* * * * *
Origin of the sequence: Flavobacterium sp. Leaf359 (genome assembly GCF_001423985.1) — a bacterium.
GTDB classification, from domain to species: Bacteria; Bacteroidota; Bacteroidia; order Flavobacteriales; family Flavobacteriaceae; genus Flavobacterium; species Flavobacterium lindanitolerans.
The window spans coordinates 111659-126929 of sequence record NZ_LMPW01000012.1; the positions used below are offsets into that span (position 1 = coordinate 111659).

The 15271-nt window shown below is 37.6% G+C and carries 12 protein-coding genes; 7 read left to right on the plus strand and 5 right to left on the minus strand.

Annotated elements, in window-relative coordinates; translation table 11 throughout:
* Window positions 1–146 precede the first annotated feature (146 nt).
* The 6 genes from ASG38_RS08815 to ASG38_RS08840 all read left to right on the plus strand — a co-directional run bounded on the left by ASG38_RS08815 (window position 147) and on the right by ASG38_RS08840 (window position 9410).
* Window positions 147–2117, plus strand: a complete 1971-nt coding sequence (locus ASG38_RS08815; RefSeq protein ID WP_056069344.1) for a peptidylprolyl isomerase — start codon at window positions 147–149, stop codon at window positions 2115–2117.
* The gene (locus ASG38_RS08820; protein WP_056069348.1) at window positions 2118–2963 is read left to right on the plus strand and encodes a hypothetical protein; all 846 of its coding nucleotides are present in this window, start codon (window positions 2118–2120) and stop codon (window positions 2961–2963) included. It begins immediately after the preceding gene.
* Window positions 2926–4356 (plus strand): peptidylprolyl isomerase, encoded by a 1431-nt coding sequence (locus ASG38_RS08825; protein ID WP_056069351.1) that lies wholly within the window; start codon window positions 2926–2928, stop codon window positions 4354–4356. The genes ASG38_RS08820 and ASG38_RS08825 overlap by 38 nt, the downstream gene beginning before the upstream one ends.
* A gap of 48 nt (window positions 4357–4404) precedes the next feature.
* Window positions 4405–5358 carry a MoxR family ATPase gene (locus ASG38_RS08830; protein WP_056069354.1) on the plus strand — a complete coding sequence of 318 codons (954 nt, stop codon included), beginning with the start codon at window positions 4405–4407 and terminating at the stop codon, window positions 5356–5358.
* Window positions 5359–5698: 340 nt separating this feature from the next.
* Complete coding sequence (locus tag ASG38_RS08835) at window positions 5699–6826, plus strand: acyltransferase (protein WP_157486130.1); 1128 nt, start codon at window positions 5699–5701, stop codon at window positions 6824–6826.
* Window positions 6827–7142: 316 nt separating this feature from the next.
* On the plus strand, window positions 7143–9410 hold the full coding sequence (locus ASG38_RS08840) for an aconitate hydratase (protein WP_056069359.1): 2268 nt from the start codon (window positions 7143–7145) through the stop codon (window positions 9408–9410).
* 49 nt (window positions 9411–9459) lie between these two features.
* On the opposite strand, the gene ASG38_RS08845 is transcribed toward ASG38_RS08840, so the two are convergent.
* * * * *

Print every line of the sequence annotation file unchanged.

Origin of the sequence: Flavobacterium sp. Leaf359 (genome assembly GCF_001423985.1) — a bacterium.
GTDB classification, from domain to species: Bacteria; Bacteroidota; Bacteroidia; order Flavobacteriales; family Flavobacteriaceae; genus Flavobacterium; species Flavobacterium lindanitolerans.
The window spans coordinates 111659-126929 of sequence record NZ_LMPW01000012.1; the positions used below are offsets into that span (position 1 = coordinate 111659).

The 15271-nt window shown below is 37.6% G+C and carries 12 protein-coding genes; 7 read left to right on the plus strand and 5 right to left on the minus strand.

Annotated elements, in window-relative coordinates; translation table 11 throughout:
* Window positions 1–146 precede the first annotated feature (146 nt).
* The 6 genes from ASG38_RS08815 to ASG38_RS08840 all read left to right on the plus strand — a co-directional run bounded on the left by ASG38_RS08815 (window position 147) and on the right by ASG38_RS08840 (window position 9410).
* Window positions 147–2117, plus strand: a complete 1971-nt coding sequence (locus ASG38_RS08815; RefSeq protein ID WP_056069344.1) for a peptidylprolyl isomerase — start codon at window positions 147–149, stop codon at window positions 2115–2117.
* The gene (locus ASG38_RS08820; protein WP_056069348.1) at window positions 2118–2963 is read left to right on the plus strand and encodes a hypothetical protein; all 846 of its coding nucleotides are present in this window, start codon (window positions 2118–2120) and stop codon (window positions 2961–2963) included. It begins immediately after the preceding gene.
* Window positions 2926–4356 (plus strand): peptidylprolyl isomerase, encoded by a 1431-nt coding sequence (locus ASG38_RS08825; protein ID WP_056069351.1) that lies wholly within the window; start codon window positions 2926–2928, stop codon window positions 4354–4356. The genes ASG38_RS08820 and ASG38_RS08825 overlap by 38 nt, the downstream gene beginning before the upstream one ends.
* A gap of 48 nt (window positions 4357–4404) precedes the next feature.
* Window positions 4405–5358 carry a MoxR family ATPase gene (locus ASG38_RS08830; protein WP_056069354.1) on the plus strand — a complete coding sequence of 318 codons (954 nt, stop codon included), beginning with the start codon at window positions 4405–4407 and terminating at the stop codon, window positions 5356–5358.
* Window positions 5359–5698: 340 nt separating this feature from the next.
* Complete coding sequence (locus tag ASG38_RS08835) at window positions 5699–6826, plus strand: acyltransferase (protein WP_157486130.1); 1128 nt, start codon at window positions 5699–5701, stop codon at window positions 6824–6826.
* Window positions 6827–7142: 316 nt separating this feature from the next.
* On the plus strand, window positions 7143–9410 hold the full coding sequence (locus ASG38_RS08840) for an aconitate hydratase (protein WP_056069359.1): 2268 nt from the start codon (window positions 7143–7145) through the stop codon (window positions 9408–9410).
* 49 nt (window positions 9411–9459) lie between these two features.
* On the opposite strand, the gene ASG38_RS08845 is transcribed toward ASG38_RS08840, so the two are convergent.